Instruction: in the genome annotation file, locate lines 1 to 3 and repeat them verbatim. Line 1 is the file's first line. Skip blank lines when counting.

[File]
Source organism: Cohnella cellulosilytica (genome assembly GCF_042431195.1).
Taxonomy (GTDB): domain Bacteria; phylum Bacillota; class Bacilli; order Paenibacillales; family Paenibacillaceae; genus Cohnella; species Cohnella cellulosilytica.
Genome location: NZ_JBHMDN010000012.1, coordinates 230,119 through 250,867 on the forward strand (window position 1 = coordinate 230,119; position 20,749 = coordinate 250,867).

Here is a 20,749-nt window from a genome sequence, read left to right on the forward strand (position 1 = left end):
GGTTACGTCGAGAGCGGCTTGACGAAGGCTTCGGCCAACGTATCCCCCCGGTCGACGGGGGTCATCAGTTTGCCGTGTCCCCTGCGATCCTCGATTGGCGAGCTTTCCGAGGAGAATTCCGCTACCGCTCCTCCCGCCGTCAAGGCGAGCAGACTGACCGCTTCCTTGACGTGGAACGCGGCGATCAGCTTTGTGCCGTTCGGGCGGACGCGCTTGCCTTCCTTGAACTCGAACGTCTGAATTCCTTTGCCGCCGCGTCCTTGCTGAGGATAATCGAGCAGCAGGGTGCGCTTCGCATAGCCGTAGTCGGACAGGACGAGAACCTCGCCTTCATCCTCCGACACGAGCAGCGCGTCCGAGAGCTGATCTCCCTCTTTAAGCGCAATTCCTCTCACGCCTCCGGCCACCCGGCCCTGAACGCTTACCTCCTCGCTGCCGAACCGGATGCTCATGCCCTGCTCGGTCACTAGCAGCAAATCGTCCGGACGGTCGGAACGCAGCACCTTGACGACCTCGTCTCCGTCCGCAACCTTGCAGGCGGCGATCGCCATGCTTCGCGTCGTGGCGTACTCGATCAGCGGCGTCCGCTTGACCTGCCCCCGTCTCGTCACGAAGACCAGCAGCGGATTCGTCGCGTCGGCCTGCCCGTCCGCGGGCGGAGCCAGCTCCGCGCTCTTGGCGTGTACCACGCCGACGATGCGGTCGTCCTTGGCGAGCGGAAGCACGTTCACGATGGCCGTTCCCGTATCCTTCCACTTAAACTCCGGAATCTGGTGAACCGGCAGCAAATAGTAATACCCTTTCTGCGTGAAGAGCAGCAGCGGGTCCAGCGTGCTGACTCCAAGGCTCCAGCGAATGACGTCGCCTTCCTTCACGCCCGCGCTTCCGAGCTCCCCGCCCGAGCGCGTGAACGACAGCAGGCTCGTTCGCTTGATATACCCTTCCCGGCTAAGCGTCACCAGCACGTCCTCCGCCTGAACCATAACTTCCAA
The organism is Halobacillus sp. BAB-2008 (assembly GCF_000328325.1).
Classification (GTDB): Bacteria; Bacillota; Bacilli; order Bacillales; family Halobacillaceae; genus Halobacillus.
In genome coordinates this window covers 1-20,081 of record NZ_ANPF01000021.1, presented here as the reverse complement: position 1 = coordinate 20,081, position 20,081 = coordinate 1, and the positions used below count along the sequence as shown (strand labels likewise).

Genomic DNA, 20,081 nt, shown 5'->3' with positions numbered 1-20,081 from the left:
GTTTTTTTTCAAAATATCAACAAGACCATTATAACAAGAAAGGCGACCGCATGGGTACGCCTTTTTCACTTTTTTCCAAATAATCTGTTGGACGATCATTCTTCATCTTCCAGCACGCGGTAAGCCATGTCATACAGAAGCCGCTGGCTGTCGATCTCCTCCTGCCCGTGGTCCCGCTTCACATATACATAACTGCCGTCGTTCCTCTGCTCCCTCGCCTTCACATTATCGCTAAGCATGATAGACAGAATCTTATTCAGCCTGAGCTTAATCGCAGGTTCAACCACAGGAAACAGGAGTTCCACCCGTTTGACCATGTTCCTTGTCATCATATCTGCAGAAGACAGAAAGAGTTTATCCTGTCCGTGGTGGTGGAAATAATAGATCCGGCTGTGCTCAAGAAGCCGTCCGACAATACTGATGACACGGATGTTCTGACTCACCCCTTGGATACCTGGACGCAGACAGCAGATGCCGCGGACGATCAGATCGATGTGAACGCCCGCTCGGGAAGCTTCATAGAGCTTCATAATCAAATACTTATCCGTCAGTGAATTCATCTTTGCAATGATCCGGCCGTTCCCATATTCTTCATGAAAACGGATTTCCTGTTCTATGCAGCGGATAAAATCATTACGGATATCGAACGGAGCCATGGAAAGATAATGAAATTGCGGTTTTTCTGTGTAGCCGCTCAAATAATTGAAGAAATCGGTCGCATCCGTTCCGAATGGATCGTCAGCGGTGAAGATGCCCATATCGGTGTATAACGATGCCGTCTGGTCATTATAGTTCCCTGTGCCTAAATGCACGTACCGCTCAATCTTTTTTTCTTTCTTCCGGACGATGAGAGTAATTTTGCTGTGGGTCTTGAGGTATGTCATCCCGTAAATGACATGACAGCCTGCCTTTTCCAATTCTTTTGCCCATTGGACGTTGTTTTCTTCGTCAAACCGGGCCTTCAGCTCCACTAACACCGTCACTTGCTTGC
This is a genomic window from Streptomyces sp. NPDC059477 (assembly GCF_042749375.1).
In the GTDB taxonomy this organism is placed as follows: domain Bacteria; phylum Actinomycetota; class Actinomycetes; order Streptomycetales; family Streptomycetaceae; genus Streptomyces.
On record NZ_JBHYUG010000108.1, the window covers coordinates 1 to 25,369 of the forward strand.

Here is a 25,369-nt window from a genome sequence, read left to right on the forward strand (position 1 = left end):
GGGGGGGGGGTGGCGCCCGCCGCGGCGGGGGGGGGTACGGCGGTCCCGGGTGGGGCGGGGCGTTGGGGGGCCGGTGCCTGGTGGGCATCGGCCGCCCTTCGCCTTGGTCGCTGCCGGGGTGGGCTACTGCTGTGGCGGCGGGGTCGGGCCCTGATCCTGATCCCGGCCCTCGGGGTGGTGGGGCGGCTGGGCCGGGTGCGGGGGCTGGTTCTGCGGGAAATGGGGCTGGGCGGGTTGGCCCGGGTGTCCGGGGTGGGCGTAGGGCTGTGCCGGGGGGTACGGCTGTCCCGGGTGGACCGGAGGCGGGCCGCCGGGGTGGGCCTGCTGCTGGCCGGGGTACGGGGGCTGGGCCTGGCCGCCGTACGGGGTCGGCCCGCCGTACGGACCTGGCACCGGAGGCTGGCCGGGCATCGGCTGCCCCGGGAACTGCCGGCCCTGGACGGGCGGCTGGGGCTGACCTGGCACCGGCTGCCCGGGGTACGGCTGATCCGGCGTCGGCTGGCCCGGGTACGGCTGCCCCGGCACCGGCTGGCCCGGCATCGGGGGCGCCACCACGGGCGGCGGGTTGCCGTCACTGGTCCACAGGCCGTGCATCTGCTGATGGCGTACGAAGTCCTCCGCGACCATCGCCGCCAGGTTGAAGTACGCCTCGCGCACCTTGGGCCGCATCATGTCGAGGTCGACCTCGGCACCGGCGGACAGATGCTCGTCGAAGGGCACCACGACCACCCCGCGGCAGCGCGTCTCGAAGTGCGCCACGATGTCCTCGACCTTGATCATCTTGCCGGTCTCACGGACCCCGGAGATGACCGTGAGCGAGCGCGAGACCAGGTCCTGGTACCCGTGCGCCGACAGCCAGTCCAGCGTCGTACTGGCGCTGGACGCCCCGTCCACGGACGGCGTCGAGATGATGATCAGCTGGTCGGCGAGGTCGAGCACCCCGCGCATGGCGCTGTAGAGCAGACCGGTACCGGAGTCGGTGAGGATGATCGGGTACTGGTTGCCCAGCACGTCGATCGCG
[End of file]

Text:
Source organism: Cohnella cellulosilytica (genome assembly GCF_042431195.1).
Taxonomy (GTDB): domain Bacteria; phylum Bacillota; class Bacilli; order Paenibacillales; family Paenibacillaceae; genus Cohnella; species Cohnella cellulosilytica.
Genome location: NZ_JBHMDN010000012.1, coordinates 230,119 through 250,867 on the forward strand (window position 1 = coordinate 230,119; position 20,749 = coordinate 250,867).